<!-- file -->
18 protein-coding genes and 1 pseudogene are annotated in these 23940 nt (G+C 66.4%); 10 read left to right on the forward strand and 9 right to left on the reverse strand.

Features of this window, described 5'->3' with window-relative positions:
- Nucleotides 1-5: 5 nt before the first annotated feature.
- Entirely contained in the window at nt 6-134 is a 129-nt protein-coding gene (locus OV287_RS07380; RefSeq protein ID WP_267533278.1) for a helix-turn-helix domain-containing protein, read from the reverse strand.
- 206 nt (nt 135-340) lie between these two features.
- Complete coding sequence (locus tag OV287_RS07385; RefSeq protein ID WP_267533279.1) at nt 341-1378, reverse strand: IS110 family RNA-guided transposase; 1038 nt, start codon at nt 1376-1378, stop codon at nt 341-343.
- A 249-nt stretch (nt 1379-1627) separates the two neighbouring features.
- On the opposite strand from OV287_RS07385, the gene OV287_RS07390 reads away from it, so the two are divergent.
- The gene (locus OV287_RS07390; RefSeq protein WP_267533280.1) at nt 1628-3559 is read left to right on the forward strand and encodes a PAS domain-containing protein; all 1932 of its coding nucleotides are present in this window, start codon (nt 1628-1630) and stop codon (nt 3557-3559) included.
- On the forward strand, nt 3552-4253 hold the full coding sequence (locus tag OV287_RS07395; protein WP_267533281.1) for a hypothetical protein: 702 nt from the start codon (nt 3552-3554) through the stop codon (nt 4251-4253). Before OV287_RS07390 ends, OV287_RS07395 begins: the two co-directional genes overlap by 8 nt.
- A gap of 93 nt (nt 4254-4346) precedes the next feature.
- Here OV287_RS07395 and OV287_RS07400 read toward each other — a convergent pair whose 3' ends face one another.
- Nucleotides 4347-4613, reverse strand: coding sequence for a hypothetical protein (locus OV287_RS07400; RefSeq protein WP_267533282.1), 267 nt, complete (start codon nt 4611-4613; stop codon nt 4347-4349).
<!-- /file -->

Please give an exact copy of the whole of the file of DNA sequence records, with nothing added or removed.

18 protein-coding genes and 1 pseudogene are annotated in these 23940 nt (G+C 66.4%); 10 read left to right on the forward strand and 9 right to left on the reverse strand.

Features of this window, described 5'->3' with window-relative positions:
- Nucleotides 1-5: 5 nt before the first annotated feature.
- Entirely contained in the window at nt 6-134 is a 129-nt protein-coding gene (locus OV287_RS07380; RefSeq protein ID WP_267533278.1) for a helix-turn-helix domain-containing protein, read from the reverse strand.
- 206 nt (nt 135-340) lie between these two features.
- Complete coding sequence (locus tag OV287_RS07385; RefSeq protein ID WP_267533279.1) at nt 341-1378, reverse strand: IS110 family RNA-guided transposase; 1038 nt, start codon at nt 1376-1378, stop codon at nt 341-343.
- A 249-nt stretch (nt 1379-1627) separates the two neighbouring features.
- On the opposite strand from OV287_RS07385, the gene OV287_RS07390 reads away from it, so the two are divergent.
- The gene (locus OV287_RS07390; RefSeq protein WP_267533280.1) at nt 1628-3559 is read left to right on the forward strand and encodes a PAS domain-containing protein; all 1932 of its coding nucleotides are present in this window, start codon (nt 1628-1630) and stop codon (nt 3557-3559) included.
- On the forward strand, nt 3552-4253 hold the full coding sequence (locus tag OV287_RS07395; protein WP_267533281.1) for a hypothetical protein: 702 nt from the start codon (nt 3552-3554) through the stop codon (nt 4251-4253). Before OV287_RS07390 ends, OV287_RS07395 begins: the two co-directional genes overlap by 8 nt.
- A gap of 93 nt (nt 4254-4346) precedes the next feature.
- Here OV287_RS07395 and OV287_RS07400 read toward each other — a convergent pair whose 3' ends face one another.
- Nucleotides 4347-4613, reverse strand: coding sequence for a hypothetical protein (locus OV287_RS07400; RefSeq protein WP_267533282.1), 267 nt, complete (start codon nt 4611-4613; stop codon nt 4347-4349).